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The digital skills divide: evidence from the European tourism industry

Authored by Dr. Sheena Carlisle, Stanislav Ivanov and Corné Dijkmans this paper aims to present the findings from a European study on the digital skills gaps in tourism and hospitality companies.

The abstract of this article highlights the digital skills gaps in tourism and hospitality companies:

Purpose

This paper aims to present the findings from a European study on the digital skills gaps in tourism and hospitality companies.

Design/methodology/approach

Mixed methods research was adopted. The sample includes 1,668 respondents (1,404 survey respondents and 264 interviewees) in 5 tourism sectors (accommodation establishments, tour operators and travel agents, food and beverage, visitor attractions and destination management organisations) in 8 European countries (UK, Italy, Ireland, Spain, Hungary, Germany, the Netherlands and Bulgaria).

Findings

The most important future digital skills include online marketing and communication skills, social media skills, MS Office skills, operating systems use skills and skills to monitor online reviews. The largest gaps between the current and the future skill levels were identified for artificial intelligence and robotics skills and augmented reality and virtual reality skills, but these skills, together with computer programming skills, were considered also as the least important digital skills. Three clusters were identified on the basis of their reported gaps between the current level and the future needs of digital skills. The country of registration, sector and size shape respondents’ answers regarding the current and future skills levels and the skills gap between them.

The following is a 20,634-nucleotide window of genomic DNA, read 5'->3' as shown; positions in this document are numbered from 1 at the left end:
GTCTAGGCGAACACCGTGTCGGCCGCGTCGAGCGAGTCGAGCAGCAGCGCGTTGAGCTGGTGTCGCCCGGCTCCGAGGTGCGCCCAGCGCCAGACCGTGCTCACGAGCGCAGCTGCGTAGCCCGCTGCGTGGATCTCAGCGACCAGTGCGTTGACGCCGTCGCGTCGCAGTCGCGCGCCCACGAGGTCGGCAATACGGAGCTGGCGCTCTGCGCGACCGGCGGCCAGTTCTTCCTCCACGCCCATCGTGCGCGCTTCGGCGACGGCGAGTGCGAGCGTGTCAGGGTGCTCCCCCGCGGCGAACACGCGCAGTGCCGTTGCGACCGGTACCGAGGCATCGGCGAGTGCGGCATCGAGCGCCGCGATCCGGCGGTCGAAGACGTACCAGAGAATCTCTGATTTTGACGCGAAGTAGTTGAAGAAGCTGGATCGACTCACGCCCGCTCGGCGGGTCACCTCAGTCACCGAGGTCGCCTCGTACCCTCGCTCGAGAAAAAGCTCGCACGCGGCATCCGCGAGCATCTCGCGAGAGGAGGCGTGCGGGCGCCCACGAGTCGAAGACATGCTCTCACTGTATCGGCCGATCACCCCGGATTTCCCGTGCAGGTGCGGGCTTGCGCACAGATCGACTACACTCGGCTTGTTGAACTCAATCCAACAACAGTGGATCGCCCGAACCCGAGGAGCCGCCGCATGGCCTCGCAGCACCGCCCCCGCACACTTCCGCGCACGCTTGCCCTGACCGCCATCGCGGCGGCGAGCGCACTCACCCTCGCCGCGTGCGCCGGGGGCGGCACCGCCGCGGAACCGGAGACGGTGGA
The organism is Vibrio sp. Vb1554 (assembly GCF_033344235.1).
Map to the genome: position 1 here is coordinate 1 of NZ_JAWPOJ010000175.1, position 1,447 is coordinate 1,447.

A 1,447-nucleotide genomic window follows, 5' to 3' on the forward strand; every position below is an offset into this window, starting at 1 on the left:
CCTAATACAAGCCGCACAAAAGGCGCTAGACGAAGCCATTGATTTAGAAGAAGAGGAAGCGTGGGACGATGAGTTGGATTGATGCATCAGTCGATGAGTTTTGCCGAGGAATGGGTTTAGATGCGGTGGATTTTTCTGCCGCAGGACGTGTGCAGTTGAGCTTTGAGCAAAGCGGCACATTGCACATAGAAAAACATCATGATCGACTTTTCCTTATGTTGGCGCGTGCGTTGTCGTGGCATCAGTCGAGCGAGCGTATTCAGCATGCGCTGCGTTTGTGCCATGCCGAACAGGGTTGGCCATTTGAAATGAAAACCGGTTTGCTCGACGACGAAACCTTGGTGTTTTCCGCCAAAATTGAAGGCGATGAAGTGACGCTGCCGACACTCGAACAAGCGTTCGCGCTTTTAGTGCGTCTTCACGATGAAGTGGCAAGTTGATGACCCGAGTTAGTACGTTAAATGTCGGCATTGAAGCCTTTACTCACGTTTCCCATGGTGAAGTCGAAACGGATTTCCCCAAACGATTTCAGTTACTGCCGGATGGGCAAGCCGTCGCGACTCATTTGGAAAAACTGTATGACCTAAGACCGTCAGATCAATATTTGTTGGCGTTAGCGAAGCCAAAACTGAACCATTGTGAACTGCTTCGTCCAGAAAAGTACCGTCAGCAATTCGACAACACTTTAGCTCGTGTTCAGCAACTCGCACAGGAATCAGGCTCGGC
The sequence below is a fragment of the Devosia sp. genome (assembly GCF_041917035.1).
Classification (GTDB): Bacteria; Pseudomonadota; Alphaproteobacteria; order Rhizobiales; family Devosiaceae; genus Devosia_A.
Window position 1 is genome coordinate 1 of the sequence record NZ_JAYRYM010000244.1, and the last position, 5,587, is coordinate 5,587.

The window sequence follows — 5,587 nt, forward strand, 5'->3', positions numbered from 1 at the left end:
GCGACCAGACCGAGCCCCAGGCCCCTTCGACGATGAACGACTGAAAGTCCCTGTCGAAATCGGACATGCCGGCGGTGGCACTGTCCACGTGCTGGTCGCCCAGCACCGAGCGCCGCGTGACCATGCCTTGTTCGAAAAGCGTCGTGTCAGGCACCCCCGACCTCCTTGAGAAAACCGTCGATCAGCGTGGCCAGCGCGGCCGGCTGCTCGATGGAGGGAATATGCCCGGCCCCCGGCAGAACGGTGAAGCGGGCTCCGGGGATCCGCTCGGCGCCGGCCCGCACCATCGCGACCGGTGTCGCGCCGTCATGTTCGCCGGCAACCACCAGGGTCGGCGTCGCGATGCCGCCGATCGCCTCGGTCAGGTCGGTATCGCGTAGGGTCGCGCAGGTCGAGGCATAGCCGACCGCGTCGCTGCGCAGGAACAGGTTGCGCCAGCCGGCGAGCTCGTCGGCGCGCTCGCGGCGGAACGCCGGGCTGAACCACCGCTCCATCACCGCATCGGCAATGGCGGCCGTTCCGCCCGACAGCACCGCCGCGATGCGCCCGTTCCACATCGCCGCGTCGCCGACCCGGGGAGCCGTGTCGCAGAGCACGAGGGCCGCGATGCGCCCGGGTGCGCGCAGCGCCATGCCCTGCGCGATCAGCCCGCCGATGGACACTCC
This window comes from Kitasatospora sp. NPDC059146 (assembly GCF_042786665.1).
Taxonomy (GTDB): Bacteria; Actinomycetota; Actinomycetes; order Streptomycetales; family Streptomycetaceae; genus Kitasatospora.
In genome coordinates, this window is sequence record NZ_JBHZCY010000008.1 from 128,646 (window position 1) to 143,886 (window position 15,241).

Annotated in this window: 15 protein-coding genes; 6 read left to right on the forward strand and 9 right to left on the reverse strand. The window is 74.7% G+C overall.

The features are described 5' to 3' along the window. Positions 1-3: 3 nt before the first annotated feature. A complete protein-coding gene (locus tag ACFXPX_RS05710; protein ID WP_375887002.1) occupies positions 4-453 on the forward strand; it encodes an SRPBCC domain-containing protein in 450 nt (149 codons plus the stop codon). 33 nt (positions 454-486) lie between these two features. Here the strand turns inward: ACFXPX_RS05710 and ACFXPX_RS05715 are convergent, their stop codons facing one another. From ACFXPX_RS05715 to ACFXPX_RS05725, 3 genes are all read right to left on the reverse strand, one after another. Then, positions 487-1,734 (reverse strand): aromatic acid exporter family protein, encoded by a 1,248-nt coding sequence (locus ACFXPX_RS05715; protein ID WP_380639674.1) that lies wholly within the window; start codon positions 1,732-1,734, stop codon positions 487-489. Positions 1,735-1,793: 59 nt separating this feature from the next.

Originality/value

The paper discusses the digital skills gap of tourism and hospitality employees and identifies the most important digital skills they would need in the future.

 

If you are interested in learning more about “The digital skills divide: evidence from the European tourism industry” please read the full article.

 

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